Captain America #12
Fresh out of prison, Captain America is on a mission to tie up loose ends, yet the public and the government can only see as far as his rap sheet, causing Steve and Sharon to have to reimagine what Captain America means to the modern world at this juncture in time.
While Fury hunts Cap and Bucky and Dryad "interrogate" Zemo, Steve gathers the Daughters of Liberty to discuss a new way forward. Be here for the dawn of a new era for Steve Rogers and don't miss the one-page epilogue/prologue at the end!
When Coates was announced as the upcoming writer for Captain America, it was made clear that the story would operate on the question of “what does it mean to be Captain America in the modern world?” After months of speculating, I can definitively say that, according to Coates’ narrative, it means death. That isn’t to say that America is dead, as was clearly elucidated by Susan Storm. The dream lives on. But how, in a nation divided against itself, can a single iconic figure stand to be representative of that same nation? That seems to be Coates’ statement here, although many will label him a traitor, maybe even telling him to “go back to where he came from”, further solidifying the point here. The notion of casting off the Captain America moniker gives Steve Rogers the freedom to represent himself and adding him to a team of other heroes fighting for their vision of the American Dream enables a richness of representation that, again, a single icon cannot express.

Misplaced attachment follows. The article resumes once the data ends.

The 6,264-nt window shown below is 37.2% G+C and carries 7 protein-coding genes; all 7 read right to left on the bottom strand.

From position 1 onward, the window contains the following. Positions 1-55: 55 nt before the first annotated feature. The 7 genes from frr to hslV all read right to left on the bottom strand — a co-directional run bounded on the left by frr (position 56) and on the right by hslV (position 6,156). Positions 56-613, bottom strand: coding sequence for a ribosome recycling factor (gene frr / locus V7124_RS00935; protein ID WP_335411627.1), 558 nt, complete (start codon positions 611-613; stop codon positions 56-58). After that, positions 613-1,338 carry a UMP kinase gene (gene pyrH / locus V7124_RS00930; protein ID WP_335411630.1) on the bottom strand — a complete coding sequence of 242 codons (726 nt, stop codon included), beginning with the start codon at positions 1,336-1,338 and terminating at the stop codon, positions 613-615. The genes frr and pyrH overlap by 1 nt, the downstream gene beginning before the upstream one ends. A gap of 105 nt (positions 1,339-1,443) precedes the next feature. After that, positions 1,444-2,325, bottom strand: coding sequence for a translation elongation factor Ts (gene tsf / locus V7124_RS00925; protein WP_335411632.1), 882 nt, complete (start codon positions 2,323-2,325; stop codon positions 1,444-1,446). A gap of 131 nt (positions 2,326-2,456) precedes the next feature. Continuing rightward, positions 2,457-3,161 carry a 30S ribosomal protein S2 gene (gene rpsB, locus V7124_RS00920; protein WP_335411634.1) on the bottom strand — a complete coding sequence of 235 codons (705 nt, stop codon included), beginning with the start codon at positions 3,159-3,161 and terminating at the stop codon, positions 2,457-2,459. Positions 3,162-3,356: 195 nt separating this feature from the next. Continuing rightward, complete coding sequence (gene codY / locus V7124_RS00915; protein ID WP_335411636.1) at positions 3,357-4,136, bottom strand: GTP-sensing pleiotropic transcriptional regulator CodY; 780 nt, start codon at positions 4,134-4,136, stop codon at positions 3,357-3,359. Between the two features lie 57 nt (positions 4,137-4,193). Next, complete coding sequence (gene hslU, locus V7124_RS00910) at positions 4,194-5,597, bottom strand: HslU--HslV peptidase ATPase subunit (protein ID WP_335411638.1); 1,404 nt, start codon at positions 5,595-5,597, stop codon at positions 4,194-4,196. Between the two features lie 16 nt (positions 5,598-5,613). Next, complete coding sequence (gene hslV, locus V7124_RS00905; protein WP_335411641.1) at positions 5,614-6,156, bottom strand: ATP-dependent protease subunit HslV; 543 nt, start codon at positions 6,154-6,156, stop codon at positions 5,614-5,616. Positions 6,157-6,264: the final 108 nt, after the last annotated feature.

There are many reasons we find ourselves a nation divided and Coates takes care to not single any particular one out as the cause, making this series, so highly charged in political ideology, somehow apolitical– a testament to the strength of the writer. But while Coates’ writing illustrates the national divide, so too does the artwork throughout this issue. Kubert is a legend in the industry and for good reason, yet there seems to be two distinct modes in operation within this single issue that clash dramatically with each other. The first half of the book is rough, as though hastily done in order to get to the meat of the story featured in the second half, which was much cleaner. The transition between the two styles of Kubert’s art was jarring to say to the least.
It is entirely possible that this artistic shift was intentional as a new era was ushered in and we join him for that transition but in my opinion, it simply didn’t quite work out. Perhaps if the shift was more gradual? As it stands, though, even the uneven artwork here is not enough to deface the narrative power of this issue.
The end of an era is upon us as Steve Rogers is forced to take on a different role in this new, 21st century America in Captain America #12.
Review - Captain America #12: The King is Dead, Long Live the King
- Writing - 10/1010/10
- Storyline - 10/1010/10
- Art - 7/107/10
- Color - 8/108/10
- Cover Art - 10/1010/10